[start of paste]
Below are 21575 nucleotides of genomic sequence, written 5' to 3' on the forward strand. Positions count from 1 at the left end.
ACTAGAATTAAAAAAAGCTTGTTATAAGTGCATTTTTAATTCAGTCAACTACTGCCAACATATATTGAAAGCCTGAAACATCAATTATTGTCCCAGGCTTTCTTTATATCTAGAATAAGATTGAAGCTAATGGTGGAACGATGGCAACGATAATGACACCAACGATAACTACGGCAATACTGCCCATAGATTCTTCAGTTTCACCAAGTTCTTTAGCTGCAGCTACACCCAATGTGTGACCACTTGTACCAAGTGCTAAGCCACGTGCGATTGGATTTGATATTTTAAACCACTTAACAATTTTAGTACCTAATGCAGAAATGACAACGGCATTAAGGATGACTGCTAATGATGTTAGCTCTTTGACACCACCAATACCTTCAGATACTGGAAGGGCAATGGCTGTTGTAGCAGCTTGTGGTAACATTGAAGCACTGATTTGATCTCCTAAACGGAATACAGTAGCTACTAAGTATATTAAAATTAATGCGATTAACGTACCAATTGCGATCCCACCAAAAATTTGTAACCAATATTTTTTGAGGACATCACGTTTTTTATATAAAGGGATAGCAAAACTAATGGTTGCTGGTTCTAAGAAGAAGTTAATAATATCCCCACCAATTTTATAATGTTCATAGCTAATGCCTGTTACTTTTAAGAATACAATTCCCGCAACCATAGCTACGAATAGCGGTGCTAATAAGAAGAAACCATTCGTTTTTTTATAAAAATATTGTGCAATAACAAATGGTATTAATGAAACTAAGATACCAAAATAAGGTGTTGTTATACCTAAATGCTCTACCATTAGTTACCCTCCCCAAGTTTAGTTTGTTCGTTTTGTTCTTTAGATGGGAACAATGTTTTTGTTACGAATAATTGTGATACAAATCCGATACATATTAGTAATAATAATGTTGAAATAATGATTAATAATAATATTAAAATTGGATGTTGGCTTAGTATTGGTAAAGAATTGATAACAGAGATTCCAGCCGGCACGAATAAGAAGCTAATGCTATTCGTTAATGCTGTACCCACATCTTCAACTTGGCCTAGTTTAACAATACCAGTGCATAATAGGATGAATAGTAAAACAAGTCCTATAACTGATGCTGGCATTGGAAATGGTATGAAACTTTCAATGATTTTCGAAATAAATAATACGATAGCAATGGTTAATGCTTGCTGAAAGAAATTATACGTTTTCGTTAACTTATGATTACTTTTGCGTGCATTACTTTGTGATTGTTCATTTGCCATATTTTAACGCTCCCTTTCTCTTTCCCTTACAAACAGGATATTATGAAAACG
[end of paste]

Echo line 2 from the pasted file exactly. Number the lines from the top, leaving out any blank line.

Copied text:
ACTAGAATTAAAAAAAGCTTGTTATAAGTGCATTTTTAATTCAGTCAACTACTGCCAACATATATTGAAAGCCTGAAACATCAATTATTGTCCCAGGCTTTCTTTATATCTAGAATAAGATTGAAGCTAATGGTGGAACGATGGCAACGATAATGACACCAACGATAACTACGGCAATACTGCCCATAGATTCTTCAGTTTCACCAAGTTCTTTAGCTGCAGCTACACCCAATGTGTGACCACTTGTACCAAGTGCTAAGCCACGTGCGATTGGATTTGATATTTTAAACCACTTAACAATTTTAGTACCTAATGCAGAAATGACAACGGCATTAAGGATGACTGCTAATGATGTTAGCTCTTTGACACCACCAATACCTTCAGATACTGGAAGGGCAATGGCTGTTGTAGCAGCTTGTGGTAACATTGAAGCACTGATTTGATCTCCTAAACGGAATACAGTAGCTACTAAGTATATTAAAATTAATGCGATTAACGTACCAATTGCGATCCCACCAAAAATTTGTAACCAATATTTTTTGAGGACATCACGTTTTTTATATAAAGGGATAGCAAAACTAATGGTTGCTGGTTCTAAGAAGAAGTTAATAATATCCCCACCAATTTTATAATGTTCATAGCTAATGCCTGTTACTTTTAAGAATACAATTCCCGCAACCATAGCTACGAATAGCGGTGCTAATAAGAAGAAACCATTCGTTTTTTTATAAAAATATTGTGCAATAACAAATGGTATTAATGAAACTAAGATACCAAAATAAGGTGTTGTTATACCTAAATGCTCTACCATTAGTTACCCTCCCCAAGTTTAGTTTGTTCGTTTTGTTCTTTAGATGGGAACAATGTTTTTGTTACGAATAATTGTGATACAAATCCGATACATATTAGTAATAATAATGTTGAAATAATGATTAATAATAATATTAAAATTGGATGTTGGCTTAGTATTGGTAAAGAATTGATAACAGAGATTCCAGCCGGCACGAATAAGAAGCTAATGCTATTCGTTAATGCTGTACCCACATCTTCAACTTGGCCTAGTTTAACAATACCAGTGCATAATAGGATGAATAGTAAAACAAGTCCTATAACTGATGCTGGCATTGGAAATGGTATGAAACTTTCAATGATTTTCGAAATAAATAATACGATAGCAATGGTTAATGCTTGCTGAAAGAAATTATACGTTTTCGTTAACTTATGATTACTTTTGCGTGCATTACTTTGTGATTGTTCATTTGCCATATTTTAACGCTCCCTTTCTCTTTCCCTTACAAACAGGATATTATGAAAACG